Dans ce contexte, Kofi Annan alors SecrĂ©taire GĂ©nĂ©ral des Nations Unies affirmait que lâĂ©galitĂ© des sexes qui est lâun des Objectifs de DĂ©veloppement du MillĂ©naire constituait une Â«condition indispensableÂ»Â Ă la rĂ©alisation des autres objectifs, Ă savoir lâĂ©radication de la pauvretĂ©, la rĂ©duction de la mortalitĂ© infantile, la mise en place de lâĂ©ducation pour tous et lâĂ©limination des fossĂ©s entre les sexes en termes dâaccĂšs Ă lâĂ©ducation dâici 2015. Dans le mĂȘme sens, dans son rapport Genre et dĂ©veloppement Ă©conomique de 2001, la Banque Mondiale prĂ©conise la mise en Ćuvre de lâĂ©galitĂ© des Â«droits, de ressources et de participationÂ» entre les sexes et recommande la rĂ©forme des institutions en vue de la promotion de lâĂ©galitĂ©. Elle a aussi recommandĂ© lâadoption dâautres mesures audacieuses comme lâĂ©tablissement de bourses dâĂ©tudes rĂ©servĂ©es aux jeunes filles et lâinstauration de quotas en faveur des femmes au sein des parlements.
Les femmes ne manqueront pas de sâapproprier ces pistes afin que les droits chĂšrement conquis au siĂšcle dernier deviennent une rĂ©alitĂ© au cours du 21e siĂšcle.
Pour cela, lâoptimisme est permis lorsquâon porte un regard sur les rĂ©alisations dans le domaine de la sĂ©curitĂ© et lâintĂ©gritĂ© physique. Par exemple, le droit international pĂ©nal a intĂ©grĂ© les menaces spĂ©cifiques contre les femmes et les filles pendant les conflits. Autrefois nĂ©gligĂ©s et qualifiĂ©s dâatteintes Ă lâhonneur des femmes et exclus de la liste des infractions graves aux Conventions de GenĂšve, le viol et les autres formes de violences sexuelles sont dĂ©sormais considĂ©rĂ©s comme des crimes contre lâhumanitĂ© et des crimes de guerre par le Statut de la Cour pĂ©nale internationale, et ce aussi bien en temps de conflit armĂ© international que de conflit non qualifiĂ© comme tel. Ce Statut est entrĂ© en vigueur le 1er juillet 2002 et aujourdâhui dans la composition des juges chargĂ©s de lâappliquer, on compte note 10 femmes contre huit hommes. Cette rĂ©alitĂ© doit ĂȘtre reflĂ©tĂ©e dans dâautres secteurs, ce qui exige que nous restons mobilisĂ©es pour emporter dâautres victoires.Â»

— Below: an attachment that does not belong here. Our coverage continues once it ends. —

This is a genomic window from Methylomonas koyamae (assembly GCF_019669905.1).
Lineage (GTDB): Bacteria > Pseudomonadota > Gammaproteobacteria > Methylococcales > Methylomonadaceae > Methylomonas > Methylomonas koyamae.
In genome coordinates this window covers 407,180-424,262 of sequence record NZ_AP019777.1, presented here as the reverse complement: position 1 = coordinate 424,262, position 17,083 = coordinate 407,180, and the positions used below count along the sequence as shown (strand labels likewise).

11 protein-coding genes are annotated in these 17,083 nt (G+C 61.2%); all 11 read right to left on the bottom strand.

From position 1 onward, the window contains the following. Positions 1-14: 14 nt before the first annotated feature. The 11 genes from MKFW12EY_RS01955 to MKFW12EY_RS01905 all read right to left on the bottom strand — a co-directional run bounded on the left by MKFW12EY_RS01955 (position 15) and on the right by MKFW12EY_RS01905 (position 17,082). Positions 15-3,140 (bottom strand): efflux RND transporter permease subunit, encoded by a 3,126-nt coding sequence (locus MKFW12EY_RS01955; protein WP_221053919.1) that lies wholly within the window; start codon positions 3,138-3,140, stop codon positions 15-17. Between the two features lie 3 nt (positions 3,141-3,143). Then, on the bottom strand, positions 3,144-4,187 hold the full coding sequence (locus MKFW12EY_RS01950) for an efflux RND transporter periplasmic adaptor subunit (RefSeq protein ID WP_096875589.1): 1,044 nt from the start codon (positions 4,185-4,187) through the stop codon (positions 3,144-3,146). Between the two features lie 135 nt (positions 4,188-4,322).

Â» Fatoumata Dembele Diarra est PremiĂšre Vice-PrĂ©sidente Ă la Cour pĂ©nale internationale (CPI). Elle Ă©tait juge ad litem au Tribunal pĂ©nal international pour l’ex-Yougoslavie jusqu’Ă son Ă©lection Ă la CPI.
âŠ in Iran overcome many of the impediments standing in the way of realizing gender equality. Iran is a diverse society, where women from both religious and secular backgrounds recognize the need for legal reform to promote Iranian womenâs rights. Yet, alas, the hurdles are many. To begin with, the Iranian legal system not only fails to protect womenâs rights in conformity with international human rights standards, but worse, does not treat women as equals under national law. The system patently promotes patriarchy and a second-class citizenry for women. Since the 1979 Revolution and the establishment of the Islamic Republic, many discriminatory laws have been forced upon women in the name of Islam. The revolution was meant to be a great march forward toward equality, justice and emancipation. Ironically, women played a most active role in the revolution â a revolution that promised so much, but failed with equal efficacy to deliver. It was an enormous shock when the new authorities ordered the forced veiling of women â a marked departure from the practice of the preceding decades during which women were free to choose whether or not to wear the veil.